Online Learning: Beyond Regret

11/14/2010 ∙ by Alexander Rakhlin, et al. ∙ 0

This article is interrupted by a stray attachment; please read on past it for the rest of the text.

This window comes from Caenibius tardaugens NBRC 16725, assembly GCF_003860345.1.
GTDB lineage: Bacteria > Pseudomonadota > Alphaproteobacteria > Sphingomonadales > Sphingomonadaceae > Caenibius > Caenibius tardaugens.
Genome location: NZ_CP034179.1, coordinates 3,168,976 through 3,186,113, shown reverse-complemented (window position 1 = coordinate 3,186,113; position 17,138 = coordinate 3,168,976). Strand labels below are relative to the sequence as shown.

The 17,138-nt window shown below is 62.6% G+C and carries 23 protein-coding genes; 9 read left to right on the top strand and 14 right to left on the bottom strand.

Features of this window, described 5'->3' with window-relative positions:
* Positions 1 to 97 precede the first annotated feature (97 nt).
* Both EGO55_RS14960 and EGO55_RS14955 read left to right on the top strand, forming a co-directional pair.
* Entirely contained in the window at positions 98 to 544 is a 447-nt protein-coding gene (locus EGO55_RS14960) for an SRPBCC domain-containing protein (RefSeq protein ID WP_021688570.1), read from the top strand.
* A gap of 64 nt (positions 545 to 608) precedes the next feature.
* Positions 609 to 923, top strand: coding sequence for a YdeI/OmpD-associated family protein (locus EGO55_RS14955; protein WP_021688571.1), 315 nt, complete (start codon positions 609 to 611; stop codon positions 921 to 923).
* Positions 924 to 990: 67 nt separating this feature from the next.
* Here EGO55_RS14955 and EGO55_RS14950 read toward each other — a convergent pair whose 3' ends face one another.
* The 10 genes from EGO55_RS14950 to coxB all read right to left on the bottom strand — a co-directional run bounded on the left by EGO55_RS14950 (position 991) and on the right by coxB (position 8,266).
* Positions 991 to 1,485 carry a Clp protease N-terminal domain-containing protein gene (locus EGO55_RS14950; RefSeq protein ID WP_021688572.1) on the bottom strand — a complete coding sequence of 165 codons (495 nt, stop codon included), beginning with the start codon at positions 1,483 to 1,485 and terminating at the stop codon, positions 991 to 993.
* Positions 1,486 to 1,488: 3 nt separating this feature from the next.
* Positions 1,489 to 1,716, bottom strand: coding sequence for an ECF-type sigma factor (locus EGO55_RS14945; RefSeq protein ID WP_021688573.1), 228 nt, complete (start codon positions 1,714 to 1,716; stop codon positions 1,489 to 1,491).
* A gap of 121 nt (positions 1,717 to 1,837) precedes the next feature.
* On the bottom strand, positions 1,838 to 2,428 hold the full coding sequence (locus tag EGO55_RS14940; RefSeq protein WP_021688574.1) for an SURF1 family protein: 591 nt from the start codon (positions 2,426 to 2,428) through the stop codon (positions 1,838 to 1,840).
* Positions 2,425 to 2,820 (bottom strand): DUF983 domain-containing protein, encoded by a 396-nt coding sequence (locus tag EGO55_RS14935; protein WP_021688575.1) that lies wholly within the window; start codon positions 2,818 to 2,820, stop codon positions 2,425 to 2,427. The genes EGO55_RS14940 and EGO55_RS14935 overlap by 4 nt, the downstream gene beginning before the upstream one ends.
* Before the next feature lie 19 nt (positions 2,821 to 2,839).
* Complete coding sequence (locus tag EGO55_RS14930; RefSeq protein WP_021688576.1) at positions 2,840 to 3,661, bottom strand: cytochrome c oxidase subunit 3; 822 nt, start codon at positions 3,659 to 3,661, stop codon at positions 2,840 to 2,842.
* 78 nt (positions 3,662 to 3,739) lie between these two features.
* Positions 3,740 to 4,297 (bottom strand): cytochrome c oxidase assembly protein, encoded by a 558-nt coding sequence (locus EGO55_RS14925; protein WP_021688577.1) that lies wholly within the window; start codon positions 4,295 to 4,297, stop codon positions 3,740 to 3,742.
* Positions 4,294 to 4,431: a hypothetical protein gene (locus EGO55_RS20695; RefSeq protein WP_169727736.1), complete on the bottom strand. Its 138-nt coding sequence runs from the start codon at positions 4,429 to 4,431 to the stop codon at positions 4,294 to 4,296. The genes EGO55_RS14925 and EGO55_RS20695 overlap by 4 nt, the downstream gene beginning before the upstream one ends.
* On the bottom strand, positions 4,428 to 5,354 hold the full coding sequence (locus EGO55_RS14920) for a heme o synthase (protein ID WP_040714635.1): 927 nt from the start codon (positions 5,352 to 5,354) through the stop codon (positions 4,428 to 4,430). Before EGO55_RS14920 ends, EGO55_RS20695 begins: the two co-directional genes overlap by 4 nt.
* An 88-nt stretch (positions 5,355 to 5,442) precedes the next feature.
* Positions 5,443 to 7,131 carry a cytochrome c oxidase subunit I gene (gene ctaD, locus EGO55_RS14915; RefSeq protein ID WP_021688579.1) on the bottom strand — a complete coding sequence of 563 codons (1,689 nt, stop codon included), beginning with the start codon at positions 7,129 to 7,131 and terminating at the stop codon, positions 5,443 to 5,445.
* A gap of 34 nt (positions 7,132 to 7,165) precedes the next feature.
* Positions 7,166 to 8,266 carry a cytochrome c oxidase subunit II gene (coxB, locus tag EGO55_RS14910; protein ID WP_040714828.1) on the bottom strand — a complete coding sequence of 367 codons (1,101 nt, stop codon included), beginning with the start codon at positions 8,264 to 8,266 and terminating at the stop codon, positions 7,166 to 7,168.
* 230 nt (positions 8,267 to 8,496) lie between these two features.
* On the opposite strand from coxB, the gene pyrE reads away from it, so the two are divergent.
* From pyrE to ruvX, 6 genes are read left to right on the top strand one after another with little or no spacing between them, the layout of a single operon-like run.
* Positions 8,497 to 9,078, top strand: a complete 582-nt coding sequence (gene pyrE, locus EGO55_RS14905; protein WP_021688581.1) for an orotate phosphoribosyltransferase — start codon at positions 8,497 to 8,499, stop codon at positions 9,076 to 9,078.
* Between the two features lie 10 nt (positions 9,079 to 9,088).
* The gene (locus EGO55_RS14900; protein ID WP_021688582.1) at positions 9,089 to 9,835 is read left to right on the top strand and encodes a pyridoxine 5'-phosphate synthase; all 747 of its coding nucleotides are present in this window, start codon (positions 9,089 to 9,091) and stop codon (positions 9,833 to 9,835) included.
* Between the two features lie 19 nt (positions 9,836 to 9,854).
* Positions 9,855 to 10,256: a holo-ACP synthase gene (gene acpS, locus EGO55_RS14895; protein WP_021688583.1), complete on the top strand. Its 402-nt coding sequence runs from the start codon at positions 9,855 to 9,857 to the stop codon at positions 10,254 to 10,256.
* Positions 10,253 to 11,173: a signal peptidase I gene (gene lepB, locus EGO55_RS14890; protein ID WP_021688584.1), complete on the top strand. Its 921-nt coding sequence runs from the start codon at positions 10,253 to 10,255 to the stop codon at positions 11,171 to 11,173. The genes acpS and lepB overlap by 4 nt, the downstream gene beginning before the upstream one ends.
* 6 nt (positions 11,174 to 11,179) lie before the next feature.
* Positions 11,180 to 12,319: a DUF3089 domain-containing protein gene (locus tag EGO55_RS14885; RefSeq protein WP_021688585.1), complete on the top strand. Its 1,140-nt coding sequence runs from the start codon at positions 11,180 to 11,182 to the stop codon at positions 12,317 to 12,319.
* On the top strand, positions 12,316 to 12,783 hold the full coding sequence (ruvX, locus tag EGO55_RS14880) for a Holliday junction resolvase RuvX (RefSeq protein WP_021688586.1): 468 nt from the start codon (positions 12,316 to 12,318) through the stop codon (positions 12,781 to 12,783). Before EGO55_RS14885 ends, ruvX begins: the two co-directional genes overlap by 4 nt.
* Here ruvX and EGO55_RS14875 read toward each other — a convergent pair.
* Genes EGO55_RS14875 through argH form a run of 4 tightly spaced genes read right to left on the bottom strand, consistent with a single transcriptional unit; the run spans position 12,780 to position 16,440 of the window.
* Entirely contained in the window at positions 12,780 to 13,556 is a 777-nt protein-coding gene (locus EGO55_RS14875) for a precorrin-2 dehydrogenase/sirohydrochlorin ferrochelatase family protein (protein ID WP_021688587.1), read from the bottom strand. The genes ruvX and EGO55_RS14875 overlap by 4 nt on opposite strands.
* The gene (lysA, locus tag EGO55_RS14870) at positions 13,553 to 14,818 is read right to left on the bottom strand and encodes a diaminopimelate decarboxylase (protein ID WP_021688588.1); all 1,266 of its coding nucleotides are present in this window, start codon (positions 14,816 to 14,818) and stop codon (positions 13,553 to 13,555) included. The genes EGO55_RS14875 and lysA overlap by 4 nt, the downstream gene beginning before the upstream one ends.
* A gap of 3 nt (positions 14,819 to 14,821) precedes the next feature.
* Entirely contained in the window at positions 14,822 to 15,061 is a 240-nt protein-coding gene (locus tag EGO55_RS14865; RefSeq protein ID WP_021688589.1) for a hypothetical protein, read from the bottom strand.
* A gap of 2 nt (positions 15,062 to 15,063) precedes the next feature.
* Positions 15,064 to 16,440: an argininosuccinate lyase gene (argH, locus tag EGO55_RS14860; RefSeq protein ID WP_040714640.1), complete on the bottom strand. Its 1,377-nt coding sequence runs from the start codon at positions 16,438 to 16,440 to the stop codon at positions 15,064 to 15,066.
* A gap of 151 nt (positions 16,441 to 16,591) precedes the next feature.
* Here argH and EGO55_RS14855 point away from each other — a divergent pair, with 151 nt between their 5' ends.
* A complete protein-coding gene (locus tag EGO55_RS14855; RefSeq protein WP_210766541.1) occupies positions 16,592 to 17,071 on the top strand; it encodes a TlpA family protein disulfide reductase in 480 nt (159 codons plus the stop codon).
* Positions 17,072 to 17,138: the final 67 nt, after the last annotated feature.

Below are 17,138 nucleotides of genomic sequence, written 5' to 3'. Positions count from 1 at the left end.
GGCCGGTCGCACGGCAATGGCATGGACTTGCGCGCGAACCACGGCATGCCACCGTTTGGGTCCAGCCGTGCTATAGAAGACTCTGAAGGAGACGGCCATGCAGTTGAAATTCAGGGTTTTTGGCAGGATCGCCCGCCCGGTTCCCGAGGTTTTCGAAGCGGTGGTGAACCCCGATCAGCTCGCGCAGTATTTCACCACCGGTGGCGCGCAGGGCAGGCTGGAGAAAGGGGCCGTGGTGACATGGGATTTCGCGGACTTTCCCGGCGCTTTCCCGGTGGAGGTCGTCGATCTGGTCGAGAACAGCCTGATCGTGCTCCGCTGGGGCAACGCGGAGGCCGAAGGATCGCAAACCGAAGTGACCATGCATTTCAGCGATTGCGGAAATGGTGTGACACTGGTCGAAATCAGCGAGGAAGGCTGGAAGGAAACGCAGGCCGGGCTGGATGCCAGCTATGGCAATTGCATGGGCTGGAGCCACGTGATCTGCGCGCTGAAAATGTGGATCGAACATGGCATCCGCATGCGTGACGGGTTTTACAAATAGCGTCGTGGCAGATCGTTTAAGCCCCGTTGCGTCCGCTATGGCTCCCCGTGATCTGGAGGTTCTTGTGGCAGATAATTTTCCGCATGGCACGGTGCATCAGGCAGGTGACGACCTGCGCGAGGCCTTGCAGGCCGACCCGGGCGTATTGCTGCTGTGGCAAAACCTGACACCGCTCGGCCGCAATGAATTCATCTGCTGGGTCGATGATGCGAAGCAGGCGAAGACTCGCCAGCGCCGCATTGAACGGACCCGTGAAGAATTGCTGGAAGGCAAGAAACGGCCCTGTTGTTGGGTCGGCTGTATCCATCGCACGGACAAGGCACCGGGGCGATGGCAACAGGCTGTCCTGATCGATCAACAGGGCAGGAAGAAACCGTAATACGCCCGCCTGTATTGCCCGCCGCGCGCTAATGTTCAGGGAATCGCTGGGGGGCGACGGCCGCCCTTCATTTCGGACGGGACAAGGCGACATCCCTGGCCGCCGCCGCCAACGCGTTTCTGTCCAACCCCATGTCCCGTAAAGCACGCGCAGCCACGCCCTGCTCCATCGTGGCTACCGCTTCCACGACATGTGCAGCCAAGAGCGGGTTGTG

We study online learnability of a wide class of problems, extending the results of (Rakhlin, Sridharan, Tewari, 2010) to general notions of performance measure well beyond external regret. Our framework simultaneously captures such well-known notions as internal and general Phi-regret, learning with non-additive global cost functions, Blackwell's approachability, calibration of forecasters, adaptive regret, and more. We show that learnability in all these situations is due to control of the same three quantities: a martingale convergence term, a term describing the ability to perform well if future is known, and a generalization of sequential Rademacher complexity, studied in (Rakhlin, Sridharan, Tewari, 2010). Since we directly study complexity of the problem instead of focusing on efficient algorithms, we are able to improve and extend many known results which have been previously derived via an algorithmic construction.

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